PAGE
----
First let me tell you this was the best risotto I’ve ever tasted. But who could expect less? Presented by the “How Italy does Italian” tour in advance of World EXPO 2015 in May, Michelin-star Chef Giancarlo Morelli brought his cooking and style to George Brown College in Toronto and I was lucky enough to be part of the whole experience. Focusing on the art of simple food with pure ingredients, Chef Morelli reminded me why care in cooking and selecting products makes such a difference in your food. And now with his recipe for risotto, you can give it a try too.
Part of me was expecting complicated techniques and foreign tools from the demonstration. What I got was a reminder that the best food is cooked simply and authentically with attend paid to bringing out the flavour of each element. Care and creativity is in the process, the ingredients and the end taste. For Chef Morelli, this was his first day in Canada leading into a week-long tour by Italian product producers showcasing the best Italy has to offer. “Just because it has an Italian flag on it, doesn’t mean it’s Italian,” says Chef Morelli, reminding us to know where our ingredients come from. Among his shared cooking philosophies (which I am adopting!): he doesn’t use salt during the cooking, only to finish the dish. His reasons for this are two-fold: it’s important to avoid too much salt for a healthy life and “if you can’t get the feeling and flavour of each ingredient when you taste a dish,” he notes, “then it doesn’t work.”
Below is Chef Morelli’s risotto recipe, which you have to try as he won “best risotto in the world” in a competition of 1,100 dishes at the Concorso Premio Gallo in 2010. Yet, Chef Morelli is clear to tell us that risotto has been the same for 200 years. He doesn’t change the culture of food but perfects and modernizes how it is created. Some tips on creating this winning dish from the Chef himself:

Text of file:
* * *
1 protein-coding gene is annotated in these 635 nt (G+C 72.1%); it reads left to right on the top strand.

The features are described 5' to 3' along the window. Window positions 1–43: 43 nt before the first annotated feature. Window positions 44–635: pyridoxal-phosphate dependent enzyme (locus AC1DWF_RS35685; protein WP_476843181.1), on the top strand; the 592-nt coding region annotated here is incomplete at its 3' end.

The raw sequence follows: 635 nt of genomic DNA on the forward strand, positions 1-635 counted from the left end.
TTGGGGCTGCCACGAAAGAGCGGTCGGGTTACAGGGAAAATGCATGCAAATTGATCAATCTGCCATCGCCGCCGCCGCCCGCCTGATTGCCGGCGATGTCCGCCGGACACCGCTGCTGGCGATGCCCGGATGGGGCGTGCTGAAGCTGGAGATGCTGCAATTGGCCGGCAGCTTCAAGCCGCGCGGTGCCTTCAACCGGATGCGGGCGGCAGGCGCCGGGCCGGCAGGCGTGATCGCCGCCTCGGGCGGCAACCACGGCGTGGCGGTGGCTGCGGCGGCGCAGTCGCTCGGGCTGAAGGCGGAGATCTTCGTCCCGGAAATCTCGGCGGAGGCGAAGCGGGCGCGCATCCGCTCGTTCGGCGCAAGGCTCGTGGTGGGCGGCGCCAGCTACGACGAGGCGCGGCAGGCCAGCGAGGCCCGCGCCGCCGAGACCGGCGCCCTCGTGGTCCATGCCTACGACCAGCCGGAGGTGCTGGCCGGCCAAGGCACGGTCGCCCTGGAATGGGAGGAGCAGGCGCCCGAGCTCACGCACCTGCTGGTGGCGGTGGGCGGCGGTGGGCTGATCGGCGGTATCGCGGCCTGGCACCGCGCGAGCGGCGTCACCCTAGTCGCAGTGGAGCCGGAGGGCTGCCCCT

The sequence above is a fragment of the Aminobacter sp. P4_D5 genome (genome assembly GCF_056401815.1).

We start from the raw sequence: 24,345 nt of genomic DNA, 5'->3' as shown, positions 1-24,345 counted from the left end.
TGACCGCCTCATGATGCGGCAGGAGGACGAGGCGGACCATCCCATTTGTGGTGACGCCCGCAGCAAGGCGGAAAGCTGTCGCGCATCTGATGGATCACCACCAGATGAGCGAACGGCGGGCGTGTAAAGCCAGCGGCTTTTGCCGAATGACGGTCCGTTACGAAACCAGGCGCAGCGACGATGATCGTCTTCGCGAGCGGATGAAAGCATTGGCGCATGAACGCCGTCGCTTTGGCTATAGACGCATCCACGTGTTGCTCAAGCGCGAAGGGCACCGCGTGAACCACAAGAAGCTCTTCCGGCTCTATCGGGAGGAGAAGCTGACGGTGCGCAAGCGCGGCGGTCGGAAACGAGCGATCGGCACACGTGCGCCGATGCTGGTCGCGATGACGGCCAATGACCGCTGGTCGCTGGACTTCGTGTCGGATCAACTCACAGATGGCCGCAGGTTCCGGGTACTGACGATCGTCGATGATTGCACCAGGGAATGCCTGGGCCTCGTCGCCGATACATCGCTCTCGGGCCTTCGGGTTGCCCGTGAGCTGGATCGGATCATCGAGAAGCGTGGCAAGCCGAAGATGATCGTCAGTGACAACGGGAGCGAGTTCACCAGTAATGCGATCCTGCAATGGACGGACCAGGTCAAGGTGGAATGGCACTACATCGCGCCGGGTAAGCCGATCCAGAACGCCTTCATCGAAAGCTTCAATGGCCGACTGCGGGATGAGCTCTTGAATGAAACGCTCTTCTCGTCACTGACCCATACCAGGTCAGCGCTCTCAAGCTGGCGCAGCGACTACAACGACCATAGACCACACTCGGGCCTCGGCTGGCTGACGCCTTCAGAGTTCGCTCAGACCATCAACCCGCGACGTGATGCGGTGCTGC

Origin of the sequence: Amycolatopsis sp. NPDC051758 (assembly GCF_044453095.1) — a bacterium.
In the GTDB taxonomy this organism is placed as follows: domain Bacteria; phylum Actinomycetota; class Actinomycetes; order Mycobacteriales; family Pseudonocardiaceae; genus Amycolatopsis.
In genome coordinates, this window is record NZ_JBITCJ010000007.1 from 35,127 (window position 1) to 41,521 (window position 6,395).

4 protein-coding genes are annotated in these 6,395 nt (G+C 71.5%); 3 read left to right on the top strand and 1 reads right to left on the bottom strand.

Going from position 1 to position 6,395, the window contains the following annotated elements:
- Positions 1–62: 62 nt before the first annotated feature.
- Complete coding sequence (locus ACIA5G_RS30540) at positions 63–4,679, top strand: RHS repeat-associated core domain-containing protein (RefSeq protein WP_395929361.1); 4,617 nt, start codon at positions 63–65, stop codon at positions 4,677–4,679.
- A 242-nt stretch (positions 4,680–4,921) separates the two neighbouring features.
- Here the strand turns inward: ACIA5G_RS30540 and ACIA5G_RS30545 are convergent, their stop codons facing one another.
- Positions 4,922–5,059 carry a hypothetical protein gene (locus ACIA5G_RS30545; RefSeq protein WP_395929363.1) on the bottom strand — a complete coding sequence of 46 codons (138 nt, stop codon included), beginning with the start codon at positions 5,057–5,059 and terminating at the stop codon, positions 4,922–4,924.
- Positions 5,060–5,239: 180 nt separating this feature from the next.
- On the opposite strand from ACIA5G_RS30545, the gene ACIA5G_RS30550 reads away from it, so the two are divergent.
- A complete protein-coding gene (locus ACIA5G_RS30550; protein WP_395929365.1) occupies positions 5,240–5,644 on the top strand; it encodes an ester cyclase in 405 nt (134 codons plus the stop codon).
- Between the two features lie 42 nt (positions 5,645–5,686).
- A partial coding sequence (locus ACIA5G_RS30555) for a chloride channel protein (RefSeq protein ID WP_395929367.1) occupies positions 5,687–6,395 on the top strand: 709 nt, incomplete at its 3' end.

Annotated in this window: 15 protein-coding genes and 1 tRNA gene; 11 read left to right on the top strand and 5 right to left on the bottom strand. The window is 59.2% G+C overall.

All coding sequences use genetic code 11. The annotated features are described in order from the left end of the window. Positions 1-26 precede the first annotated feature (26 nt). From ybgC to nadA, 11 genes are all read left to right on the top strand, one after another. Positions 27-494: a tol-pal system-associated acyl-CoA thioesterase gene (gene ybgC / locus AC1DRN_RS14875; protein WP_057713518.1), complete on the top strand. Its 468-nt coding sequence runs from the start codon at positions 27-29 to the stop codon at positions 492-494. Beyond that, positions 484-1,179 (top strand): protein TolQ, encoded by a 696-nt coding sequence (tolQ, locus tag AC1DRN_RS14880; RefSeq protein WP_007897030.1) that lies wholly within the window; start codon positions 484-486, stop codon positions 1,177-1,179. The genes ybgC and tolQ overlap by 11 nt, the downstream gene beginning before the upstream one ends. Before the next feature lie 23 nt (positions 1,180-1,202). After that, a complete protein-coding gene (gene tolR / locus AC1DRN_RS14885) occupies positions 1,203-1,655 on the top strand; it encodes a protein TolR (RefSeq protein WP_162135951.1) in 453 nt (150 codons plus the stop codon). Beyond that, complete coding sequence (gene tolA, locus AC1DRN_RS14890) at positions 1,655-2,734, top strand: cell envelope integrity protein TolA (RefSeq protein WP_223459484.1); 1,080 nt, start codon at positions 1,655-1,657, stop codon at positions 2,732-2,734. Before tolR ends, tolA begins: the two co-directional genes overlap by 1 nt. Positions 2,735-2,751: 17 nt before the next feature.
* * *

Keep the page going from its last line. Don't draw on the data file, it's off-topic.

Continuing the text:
– Choose an organic carnaroli rice, not necessarily arborio. You can find this at most Italian grocers.
– Use vegetarian stock only. Add 2kg of seasonal vegetables to 5L of water (no salt!) and cook for 2-3 hours for a rich stock.
– It’s impossible to have risotto without butter. Use butter or butter and oil to start the dish, and butter to finish it. Use frozen butter when finishing, this will help to develop the creaminess of the dish properly, instead of the butter breaking down too quickly.
– The rice will cook in exactly 13 minutes, so set your timer.
– Never leave the rice alone, it’s like a baby you have to nurture.
– Balance the dish at the end with the butter and the cheese, no additional salt, off the heat. This technique is called the “mantecatura”, finishing with fats and stirring vigorously to add air into the dish.
The recipe, below, to stay true-to-form, is in Italian and English. Use care in picking your ingredients and in your cooking and you’ll have a winner too. If you give it a try, let me know how it works out in the comments (hint: you can omit the bone marrow and wine caramel topping and it’s still amazing!).